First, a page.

(b) This section shall only apply to a city, county, or city and county in which the governing body of the city, county, or city and county has enacted an ordinance prohibiting minors from remaining in or upon the public streets unsupervised after hours and has adopted a resolution to implement this section.

(c) Except as provided in subdivision (d), law enforcement personnel are authorized to temporarily detain any minor upon a reasonable suspicion based on articulable facts that the minor is in violation of the ordinance described in subdivision (b) and to transport that minor to his or her place of permanent or temporary residence within the state, whether the place of residence is located within or without the jurisdiction of the governing body, or to the custody of his or her parents or legal guardian. A law enforcement officer may decide not to temporarily detain and transport a minor if he or she determines that the minor has a legitimate reason based on extenuating circumstances for violating the ordinance.

(d) Upon the first violation of the ordinance described in subdivision (b), the law enforcement officer shall issue to the minor a warning citation regarding the consequences of a second violation of the ordinance. A designated representative of the governmental entity issuing the citation shall mail to the parents of the minor or legal guardian a notification that states that upon a second violation, the parents or legal guardian may be held liable for actual administrative and transportation costs, and that requires the parents or legal guardian to sign and return the notification. This notification shall include a space for the explanation of any circumstances relevant to an applicable exemption from the fee as provided by subdivision (e). This explanation shall be reviewed by a designated representative of the governmental entity that issued the citation and notification. If the explanation is found to be insufficient, the representative may request a consultation with the parents or legal guardian for the purpose of discussing the circumstances claimed to be relevant to an applicable exemption.

(e) A fee for the actual costs of administrative and transportation services for the return of the minor to his or her place of residence, or to the custody of his or her parents or legal guardian, may be charged jointly or severally to the minor, his or her parents, or legal guardian, in an amount not to exceed those actual costs. Upon petition of the person required to pay the fee, the governmental entity issuing the citation shall conduct a hearing as to the validity of the fees charged, and may waive payment of the fee by the minor, his or her parents, or legal guardian, upon a finding of good cause. If authorized by the governing body, the city, county, or city and county may charge this fee, in which case the city, county, or city and county may (1) provide for waiver of the payment of the fee by the parents or legal guardian upon a determination that the person has made reasonable efforts to exercise supervision and control over the minor, (2) provide for a determination of the ability to pay the fee and provide that the fee may be waived if neither the minor nor the parents or legal guardian has the ability to pay the fee, (3) provide for the performance of community service in lieu of imposition of the fee, and (4) provide for waiver of the payment of the fee by the parents or legal guardian upon a determination that the parents or legal guardian has limited physical or legal custody and control of the minor.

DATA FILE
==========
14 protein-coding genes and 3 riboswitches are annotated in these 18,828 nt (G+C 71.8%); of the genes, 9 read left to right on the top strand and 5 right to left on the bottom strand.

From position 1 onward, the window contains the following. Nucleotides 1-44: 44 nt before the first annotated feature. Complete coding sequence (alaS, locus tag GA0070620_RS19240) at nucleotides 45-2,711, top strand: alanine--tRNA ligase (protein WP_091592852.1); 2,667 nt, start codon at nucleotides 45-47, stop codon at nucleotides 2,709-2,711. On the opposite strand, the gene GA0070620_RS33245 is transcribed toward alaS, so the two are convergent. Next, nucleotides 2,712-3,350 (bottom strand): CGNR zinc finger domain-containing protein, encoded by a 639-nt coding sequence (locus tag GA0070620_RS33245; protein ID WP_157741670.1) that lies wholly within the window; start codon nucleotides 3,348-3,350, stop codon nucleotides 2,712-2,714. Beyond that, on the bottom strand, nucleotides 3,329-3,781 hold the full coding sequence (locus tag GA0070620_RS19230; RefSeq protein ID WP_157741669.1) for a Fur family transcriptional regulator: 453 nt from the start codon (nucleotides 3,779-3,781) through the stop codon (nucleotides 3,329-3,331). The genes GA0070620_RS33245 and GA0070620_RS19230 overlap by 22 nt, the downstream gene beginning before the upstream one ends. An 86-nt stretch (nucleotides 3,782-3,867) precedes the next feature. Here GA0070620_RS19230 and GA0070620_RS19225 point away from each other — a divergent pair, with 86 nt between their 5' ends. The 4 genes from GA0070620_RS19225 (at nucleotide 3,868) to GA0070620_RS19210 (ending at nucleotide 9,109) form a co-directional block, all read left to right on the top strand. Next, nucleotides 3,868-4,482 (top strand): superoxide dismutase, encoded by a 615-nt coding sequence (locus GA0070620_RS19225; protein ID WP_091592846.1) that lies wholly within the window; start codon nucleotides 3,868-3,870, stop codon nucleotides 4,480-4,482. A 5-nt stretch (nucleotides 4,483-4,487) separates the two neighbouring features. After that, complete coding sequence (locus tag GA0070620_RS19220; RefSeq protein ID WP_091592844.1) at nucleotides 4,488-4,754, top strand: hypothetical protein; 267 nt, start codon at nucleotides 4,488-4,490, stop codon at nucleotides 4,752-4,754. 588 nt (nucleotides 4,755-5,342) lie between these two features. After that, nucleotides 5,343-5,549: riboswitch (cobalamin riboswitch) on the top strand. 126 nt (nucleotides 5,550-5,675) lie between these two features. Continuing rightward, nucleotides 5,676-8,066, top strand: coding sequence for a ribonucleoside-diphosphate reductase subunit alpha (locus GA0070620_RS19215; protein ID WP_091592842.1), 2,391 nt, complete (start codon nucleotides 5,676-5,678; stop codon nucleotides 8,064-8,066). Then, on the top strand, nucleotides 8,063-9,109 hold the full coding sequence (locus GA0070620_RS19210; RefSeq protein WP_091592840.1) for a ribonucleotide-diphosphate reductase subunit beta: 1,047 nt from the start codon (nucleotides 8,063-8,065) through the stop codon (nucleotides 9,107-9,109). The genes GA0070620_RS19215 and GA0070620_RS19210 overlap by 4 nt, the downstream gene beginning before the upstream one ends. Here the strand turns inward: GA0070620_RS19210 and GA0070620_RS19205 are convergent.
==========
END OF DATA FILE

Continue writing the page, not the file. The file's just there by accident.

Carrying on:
(f) In a civil action commenced by a city, county, or city and county to collect the fee, a court may waive payment of the fee by the minor, his or her parents, or legal guardian, upon a finding of good cause.

(Added by Stats. 1994, Ch. 810, Sec. 1. Effective January 1, 1995.)

625.6.
  

(a) Prior to a custodial interrogation, and before the waiver of any Miranda rights, a youth 15 years of age or younger shall consult with legal counsel in person, by telephone, or by video conference. The consultation may not be waived.

(b) The court shall, in adjudicating the admissibility of statements of a youth 15 years of age or younger made during or after a custodial interrogation, consider the effect of failure to comply with subdivision (a).

(c) This section does not apply to the admissibility of statements of a youth 15 years of age or younger if both of the following criteria are met:

(1) The officer who questioned the youth reasonably believed the information he or she sought was necessary to protect life or property from an imminent threat.